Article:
Cooperation and Partnerships for International Development in the Era of the SDGs

  • Alikhan Baimenov
  • Panos LiverakosEmail author


We live in a globalised world characterised by extraordinary levels of interconnection and interdependence, as well as a world characterised by high unpredictability caused by swift and disruptive changes everywhere. This state of affairs is undoubtedly testing the limits of human capacity in coping with such critical policy issues as growing inequality, climate change, ageing populations, jobless economic growth, migration, artificial intelligence, Big Data and metadata, and the “Internet of things”. These complex issues—profoundly different from those of the twentieth century—place an unprecedented level of demands on the capacity of governments and public governance systems in coping with them. Furthermore, the complexity of these policy issues—accentuated by global interdependence and interconnectedness, as well as by the pace of technological and scientific advances—has created new realities that present serious challenges, which also require regional and/or global solutions. They can be tackled effectively only through concerted efforts, for example, through the establishment of regional and global cooperation and international partnerships forged for the purpose. In 2015, the international community agreed on the global Sustainable Development Goals (SDGs) to be accomplished in the next 15 years. This highly ambitious “2030 Agenda” sets out 17 goals, 169 targets and 231 indicators covering every aspect of development. It presents a radical new approach, focusing on the integrated pillars of sustainable development: economic, social and environmental. The Agenda is universal, and it includes such issues as reducing inequality, encouraging peace and security, enhancing democratic governance, tackling corruption, promoting participation and access to information, as well as enhancing other human rights and institutional capacity, which were not part of the Millennium Development Goal (MDG) framework (UN, “A renewed global partnership for development”, Report of the UN System Task Team on the Post-2015 UN Development Agenda. New York: United Nations, 2013). In this context, the role of international cooperation and partnerships becomes an imperative prerequisite for accomplishing the goals of the “2030 Agenda”, confirming the view that international cooperation and partnerships are catalytic in coping with complex transnational issues. This chapter discusses briefly the notions of cooperation and partnerships. Then, it presents the existing and evolving institutional frameworks within which international cooperation and partnerships are formed. The chapter concludes by presenting practical connotations of regional and global cooperation and partnership models. These have been established by countries to share their knowledge and experience in addressing such critical policy issues and challenges.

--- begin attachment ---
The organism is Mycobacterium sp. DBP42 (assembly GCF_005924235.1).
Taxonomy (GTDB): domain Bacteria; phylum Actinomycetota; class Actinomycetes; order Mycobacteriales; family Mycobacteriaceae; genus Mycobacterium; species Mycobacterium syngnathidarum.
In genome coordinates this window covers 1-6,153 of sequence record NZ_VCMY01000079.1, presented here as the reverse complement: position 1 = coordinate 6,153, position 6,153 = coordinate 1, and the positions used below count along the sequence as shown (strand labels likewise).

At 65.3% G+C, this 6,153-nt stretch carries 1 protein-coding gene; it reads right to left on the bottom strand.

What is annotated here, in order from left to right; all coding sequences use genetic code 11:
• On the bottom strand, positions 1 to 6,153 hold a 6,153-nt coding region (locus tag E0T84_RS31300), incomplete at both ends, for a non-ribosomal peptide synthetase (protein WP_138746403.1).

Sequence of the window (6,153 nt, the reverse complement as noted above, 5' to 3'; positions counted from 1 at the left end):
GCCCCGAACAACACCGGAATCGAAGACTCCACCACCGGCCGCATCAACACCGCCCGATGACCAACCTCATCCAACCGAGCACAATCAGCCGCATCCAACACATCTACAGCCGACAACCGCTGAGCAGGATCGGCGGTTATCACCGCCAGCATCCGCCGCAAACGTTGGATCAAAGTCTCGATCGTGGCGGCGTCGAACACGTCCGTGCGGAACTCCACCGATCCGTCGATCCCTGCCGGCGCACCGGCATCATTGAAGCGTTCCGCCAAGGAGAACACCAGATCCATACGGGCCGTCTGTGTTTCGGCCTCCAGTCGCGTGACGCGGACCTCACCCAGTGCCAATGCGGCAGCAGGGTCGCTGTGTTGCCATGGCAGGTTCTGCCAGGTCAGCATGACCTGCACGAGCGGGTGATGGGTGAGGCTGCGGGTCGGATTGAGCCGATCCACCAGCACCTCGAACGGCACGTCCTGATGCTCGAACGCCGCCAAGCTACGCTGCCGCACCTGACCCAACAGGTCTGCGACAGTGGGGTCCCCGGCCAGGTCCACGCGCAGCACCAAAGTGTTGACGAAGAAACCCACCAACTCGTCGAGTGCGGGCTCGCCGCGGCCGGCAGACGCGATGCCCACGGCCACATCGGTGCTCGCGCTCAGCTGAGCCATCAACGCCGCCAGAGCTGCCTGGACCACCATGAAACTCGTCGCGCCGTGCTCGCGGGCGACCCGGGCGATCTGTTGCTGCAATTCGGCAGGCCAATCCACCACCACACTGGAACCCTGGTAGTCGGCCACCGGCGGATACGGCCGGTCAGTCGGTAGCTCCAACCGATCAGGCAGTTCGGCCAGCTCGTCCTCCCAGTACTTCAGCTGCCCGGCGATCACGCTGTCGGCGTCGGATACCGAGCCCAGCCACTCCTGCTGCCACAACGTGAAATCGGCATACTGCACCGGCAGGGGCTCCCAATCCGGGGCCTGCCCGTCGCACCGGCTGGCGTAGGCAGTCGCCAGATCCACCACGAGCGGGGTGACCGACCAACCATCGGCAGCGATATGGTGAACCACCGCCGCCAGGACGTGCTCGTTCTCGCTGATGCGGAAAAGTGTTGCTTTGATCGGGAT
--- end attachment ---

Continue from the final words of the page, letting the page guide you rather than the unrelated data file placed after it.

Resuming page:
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Copyright information

© The Author(s) 2019

Authors and Affiliations

  1. 1.Astana Civil Service HubAstanaKazakhstan

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